All night long the ships cry,
calling me to the sea
– Baek Seok
Essential Tongyeong Guide
When we landed teaching jobs in this small city on Korea’s south coast, little did we know how much we would come to love it. Nestled among sharp-edged forested hills, its clustered buildings climbing the slopes, the city reminded us of New Zealand’s Wellington at first. The locals know it as the ‘Napoli of Asia’, as many harbourside hotels, cafes and shops will attest. It is famed among Korea for its seafood, particularly oysters, and is a top holiday destination for Koreans. As the gateway to the Hallyeohaesang National Marine Park it is busy year round with visitors to its many islands. It is also a place of great historical importance in the country’s long and fraught relationship with its neighbour Japan. The surrounding hills and mountains, chief of which is Mireuksan, provide a network of hiking trails and stunning viewpoints from which to enjoy the area. Outside the city, the roads wind along some fantastic coastline, through sleepy fishing villages and past striking sea views.
During the three years we lived there, our friends and family visited Korea and travelled around the country a fair bit. When pushed to name a favourite place, they always said, “It has to be Tongyeong!” Our local knowledge allowed them to get the best out of the city, and we hope it will do the same for you.
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We have created a detailed Tongyeong map to accompany this guide, which can be used online or offline to navigate during your trip and quickly pinpoint all of the places mentioned here. This includes everywhere outlined in our ‘See and Do’ and ‘Islands’ sections, along with all of the hiking, cycling, and driving routes, plus our recommended places to eat, accommodation, and practical info such as ferry terminals and vehicle rental places. It is the perfect companion to this written guide.
SEE AND DO
Tongyeong is a small but spread out city. Its hilly geography separates it into different districts. Some of the main attractions are on the island of Mireukdo, connected across a narrow channel by two bridges and one undersea tunnel. Some careful planning can help you get the most from your visit, so let’s take a look at some of the best things to see and do around the city.
In a city of hills, one rises above all the others. At 461 metres, this is Mireuksan. From the top, you have an unrivalled view of the city and surrounding islands on a clear day. There’s a cable car that climbs most of the way and a network of hiking trails that snake up, down and around the mountain. Two temples sit on its slopes and both can be reached by forest path or road. We recommend taking the cable car up and hiking back down, stopping in at the temples.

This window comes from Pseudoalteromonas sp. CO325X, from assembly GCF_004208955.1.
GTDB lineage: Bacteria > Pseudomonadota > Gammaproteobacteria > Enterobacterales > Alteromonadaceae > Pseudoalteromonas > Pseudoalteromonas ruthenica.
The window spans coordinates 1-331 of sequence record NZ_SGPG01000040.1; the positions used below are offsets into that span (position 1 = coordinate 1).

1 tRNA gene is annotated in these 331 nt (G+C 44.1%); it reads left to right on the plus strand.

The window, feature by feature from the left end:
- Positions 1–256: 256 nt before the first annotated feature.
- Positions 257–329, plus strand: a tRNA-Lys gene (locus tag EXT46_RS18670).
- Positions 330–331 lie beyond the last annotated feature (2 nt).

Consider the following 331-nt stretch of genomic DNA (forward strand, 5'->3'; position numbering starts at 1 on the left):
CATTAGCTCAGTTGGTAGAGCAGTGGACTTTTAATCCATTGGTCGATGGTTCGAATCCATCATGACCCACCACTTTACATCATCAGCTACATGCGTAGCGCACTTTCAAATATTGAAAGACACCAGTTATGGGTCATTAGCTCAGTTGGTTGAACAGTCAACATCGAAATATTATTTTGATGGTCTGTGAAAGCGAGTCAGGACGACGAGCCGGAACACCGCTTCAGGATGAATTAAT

If you decide you want to skip the cable car and do a proper hike, here’s the Relive from our 2018 New Year’s Day sunrise hike to give you a little taster. We’ve marked various hiking routes on our map.
Looking over Tongyeong from the top of Mireuksan
The Cable Car
At 1,975 metres long, the Hallyeosudo Cable Car is the longest tourist ropeway in Korea. It has 47 cars and takes around 9 minutes to get to the summit station. It’s a great experience. As you climb, the views slowly reveal themselves, getting better and better. By the time you reach the top, the whole of Tongyeong is spread out before you.
The cable car runs from 9:30 – 5:30 in Winter, 9:30 – 7:00 in Summer and 9:30 – 6:00 in Spring/Autumn. It costs 10,500₩ for a single or 14,000₩ for a return. Discounts are available if you present a Luge or Dpirang ticket.
To get there by bus, take the 141 or 181. Both run from the Intercity Bus Terminal, go through town and drop off right outside. For more info, go to Getting Around.
Heading To The Summit
At the cable car station there are toilets and a cafe area where snacks can be bought: coffee, ice cream, corn or some questionable battered hot doggy kind of thing. Throw a coin into the pretend waterfall for some good luck.
From here a wooden staircase heads up through the trees towards the summit. It’s a really pleasant place, with flowers, stone sculptures and sunlight breaking through the trees. One day we even saw monks from 미래사 (Mi-rae Temple), their rhythmic chanting filling the air. The path continues past several viewpoints, looking out to the famous sites below of the Great Battle of Hansan.